Pleasantville is a mostly Black and Hispanic community located between two major freeways, the I-10 and the 610, in Houston, Texas. This placement is no accident, said Bridgette Murray, a retired nurse and local community leader: “The highway plan in the 1950s was used to divide communities of color.” Today, an estimated 300,000 vehicles stream by on a daily basis, she said. The neighborhood is also close to the Houston Ship Channel, exposing it to heavy industrial pollution.

But state air monitoring stations aren’t placed to capture all the hazards concentrated in that small area. So Murray’s group, ACTS (Achieving Community Tasks Successfully), has been partnering for almost a decade with urban planning expert Robert Bullard at Texas Southern University, to do their own air quality monitoring. ACTS just won a grant from the Environmental Protection Agency to expand the program.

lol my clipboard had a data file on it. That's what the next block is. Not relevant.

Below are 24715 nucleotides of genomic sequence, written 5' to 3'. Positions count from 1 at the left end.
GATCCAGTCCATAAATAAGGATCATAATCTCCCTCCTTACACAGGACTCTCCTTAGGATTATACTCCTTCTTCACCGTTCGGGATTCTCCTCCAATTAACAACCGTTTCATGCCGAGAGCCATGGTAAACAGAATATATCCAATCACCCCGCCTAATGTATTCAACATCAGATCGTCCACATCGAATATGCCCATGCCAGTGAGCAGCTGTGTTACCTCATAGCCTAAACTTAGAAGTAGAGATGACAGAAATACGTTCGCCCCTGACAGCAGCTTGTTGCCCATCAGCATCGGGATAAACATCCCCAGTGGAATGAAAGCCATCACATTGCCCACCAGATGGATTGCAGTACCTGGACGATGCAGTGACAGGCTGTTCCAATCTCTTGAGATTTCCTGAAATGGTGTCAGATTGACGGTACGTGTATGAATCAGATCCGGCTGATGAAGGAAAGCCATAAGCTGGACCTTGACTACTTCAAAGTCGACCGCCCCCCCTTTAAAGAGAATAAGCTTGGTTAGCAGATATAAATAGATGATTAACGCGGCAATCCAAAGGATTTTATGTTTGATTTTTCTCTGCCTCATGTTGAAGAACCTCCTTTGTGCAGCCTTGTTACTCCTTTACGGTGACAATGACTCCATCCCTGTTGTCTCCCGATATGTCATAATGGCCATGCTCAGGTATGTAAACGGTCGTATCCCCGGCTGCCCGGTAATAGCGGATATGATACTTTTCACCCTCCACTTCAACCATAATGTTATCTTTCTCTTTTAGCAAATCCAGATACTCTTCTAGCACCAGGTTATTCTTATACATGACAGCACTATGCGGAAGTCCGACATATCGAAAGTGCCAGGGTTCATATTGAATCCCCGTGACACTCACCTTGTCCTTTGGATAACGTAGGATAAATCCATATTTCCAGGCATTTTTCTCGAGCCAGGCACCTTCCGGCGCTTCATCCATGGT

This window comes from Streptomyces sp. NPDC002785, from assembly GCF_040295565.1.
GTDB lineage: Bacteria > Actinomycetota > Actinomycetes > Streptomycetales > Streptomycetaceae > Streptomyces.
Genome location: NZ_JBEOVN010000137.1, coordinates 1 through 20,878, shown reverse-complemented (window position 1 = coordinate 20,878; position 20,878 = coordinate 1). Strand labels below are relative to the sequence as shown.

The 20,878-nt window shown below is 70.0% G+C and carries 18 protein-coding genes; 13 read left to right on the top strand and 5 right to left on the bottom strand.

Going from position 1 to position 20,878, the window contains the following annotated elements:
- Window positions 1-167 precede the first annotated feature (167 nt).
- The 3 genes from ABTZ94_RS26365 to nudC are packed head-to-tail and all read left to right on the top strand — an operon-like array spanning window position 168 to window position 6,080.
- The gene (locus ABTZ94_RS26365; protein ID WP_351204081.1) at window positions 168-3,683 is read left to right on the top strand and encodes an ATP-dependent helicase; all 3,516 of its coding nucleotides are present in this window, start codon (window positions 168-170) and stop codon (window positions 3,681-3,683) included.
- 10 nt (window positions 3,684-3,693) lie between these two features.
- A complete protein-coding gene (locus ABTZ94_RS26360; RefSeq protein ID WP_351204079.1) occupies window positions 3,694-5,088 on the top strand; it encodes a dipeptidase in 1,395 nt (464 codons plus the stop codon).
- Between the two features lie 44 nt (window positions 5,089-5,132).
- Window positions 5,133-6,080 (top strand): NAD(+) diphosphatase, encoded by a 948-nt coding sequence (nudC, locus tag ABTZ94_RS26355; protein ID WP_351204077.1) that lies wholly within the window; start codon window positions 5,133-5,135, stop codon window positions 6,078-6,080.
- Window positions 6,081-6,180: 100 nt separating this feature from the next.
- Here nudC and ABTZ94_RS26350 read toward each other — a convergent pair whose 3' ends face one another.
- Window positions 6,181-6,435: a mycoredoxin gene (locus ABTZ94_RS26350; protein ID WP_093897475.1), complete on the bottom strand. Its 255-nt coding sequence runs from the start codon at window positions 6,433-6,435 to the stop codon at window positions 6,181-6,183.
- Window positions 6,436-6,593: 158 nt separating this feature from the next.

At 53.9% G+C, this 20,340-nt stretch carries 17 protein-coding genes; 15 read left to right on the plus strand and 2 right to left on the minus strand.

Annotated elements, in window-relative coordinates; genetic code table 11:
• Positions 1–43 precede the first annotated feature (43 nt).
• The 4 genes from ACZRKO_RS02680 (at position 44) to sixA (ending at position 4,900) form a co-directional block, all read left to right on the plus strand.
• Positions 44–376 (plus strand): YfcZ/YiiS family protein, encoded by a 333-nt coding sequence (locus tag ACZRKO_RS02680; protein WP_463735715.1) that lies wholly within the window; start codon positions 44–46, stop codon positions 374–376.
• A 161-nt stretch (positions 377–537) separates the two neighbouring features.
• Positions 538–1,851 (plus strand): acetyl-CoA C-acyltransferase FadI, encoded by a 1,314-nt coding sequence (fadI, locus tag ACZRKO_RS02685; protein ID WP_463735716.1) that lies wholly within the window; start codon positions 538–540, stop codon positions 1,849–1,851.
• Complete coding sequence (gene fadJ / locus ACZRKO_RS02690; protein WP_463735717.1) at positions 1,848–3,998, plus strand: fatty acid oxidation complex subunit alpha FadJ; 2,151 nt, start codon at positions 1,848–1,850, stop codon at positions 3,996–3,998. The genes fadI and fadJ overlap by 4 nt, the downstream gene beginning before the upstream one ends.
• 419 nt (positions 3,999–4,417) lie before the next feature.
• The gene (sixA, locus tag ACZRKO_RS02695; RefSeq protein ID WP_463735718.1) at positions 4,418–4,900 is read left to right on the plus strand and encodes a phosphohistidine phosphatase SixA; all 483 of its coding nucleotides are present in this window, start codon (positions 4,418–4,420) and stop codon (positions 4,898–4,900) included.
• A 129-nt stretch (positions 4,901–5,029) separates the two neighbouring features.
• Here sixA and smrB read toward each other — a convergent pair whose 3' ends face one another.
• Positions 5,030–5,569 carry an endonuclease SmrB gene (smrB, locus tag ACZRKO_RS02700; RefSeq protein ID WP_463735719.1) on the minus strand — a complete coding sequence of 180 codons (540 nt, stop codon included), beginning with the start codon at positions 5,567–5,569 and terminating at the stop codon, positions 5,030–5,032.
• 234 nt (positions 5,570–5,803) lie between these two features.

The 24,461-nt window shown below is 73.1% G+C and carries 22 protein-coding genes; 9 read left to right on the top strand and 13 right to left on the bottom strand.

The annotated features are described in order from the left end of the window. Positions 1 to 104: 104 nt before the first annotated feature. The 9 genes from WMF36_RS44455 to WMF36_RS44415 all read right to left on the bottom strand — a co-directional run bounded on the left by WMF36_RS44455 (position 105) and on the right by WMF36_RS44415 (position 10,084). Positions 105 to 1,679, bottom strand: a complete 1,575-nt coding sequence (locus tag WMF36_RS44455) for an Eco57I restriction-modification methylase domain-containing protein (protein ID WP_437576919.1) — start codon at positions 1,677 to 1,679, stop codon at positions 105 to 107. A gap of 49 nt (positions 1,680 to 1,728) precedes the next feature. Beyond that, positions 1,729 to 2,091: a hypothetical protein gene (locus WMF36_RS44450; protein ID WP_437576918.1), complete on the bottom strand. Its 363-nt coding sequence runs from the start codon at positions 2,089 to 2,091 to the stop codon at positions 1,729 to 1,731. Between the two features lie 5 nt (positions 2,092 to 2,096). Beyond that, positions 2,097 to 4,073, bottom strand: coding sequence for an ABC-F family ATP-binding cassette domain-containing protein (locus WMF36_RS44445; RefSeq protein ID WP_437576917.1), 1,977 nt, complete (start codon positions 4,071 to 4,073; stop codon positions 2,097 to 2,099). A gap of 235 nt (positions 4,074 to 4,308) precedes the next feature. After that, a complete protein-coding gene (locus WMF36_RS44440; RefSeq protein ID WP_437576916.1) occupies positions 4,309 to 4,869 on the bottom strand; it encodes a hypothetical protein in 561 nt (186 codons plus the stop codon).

Bullard has been called the father of the environmental justice movement. His 1990 book “Dumping in Dixie” documented the systemic placement of polluting facilities and waste disposal in communities of color, as well as those communities fighting back. He said scientists and communities need each other.

“Our climate scientists are great at science, but not good translators when it comes to taking that data to people,” he said. “We need the principle of environmental justice embedded in our climate policies. The overarching principle is that the people who are most impacted must speak for themselves and must be in those rooms and at those tables when decisions are being made about their lives.”

“It’s a mutual respect,” Murray said of the relationship between her group and the Texas Southern researchers. “You have to have a partner that respects the ideas you are bringing to the table and also allows you to grow.”

Bullard is co-founder, with Beverly Wright, of the HBCU Climate Change Consortium, which brings together historically black universities and community-based organizations in what Wright has termed the “communiversity” model. There are partnerships like the one in Houston all over the South: Dillard and Xavier Universities, in New Orleans, working on wetlands restoration and equitable recovery from storms; Jackson State is working in Gulfport, Mississippi, on legacy pollution; and Florida A&M in Pensacola on the issue of landfills and borrow pits (holes dug to extract sand and clay that are then used as landfill).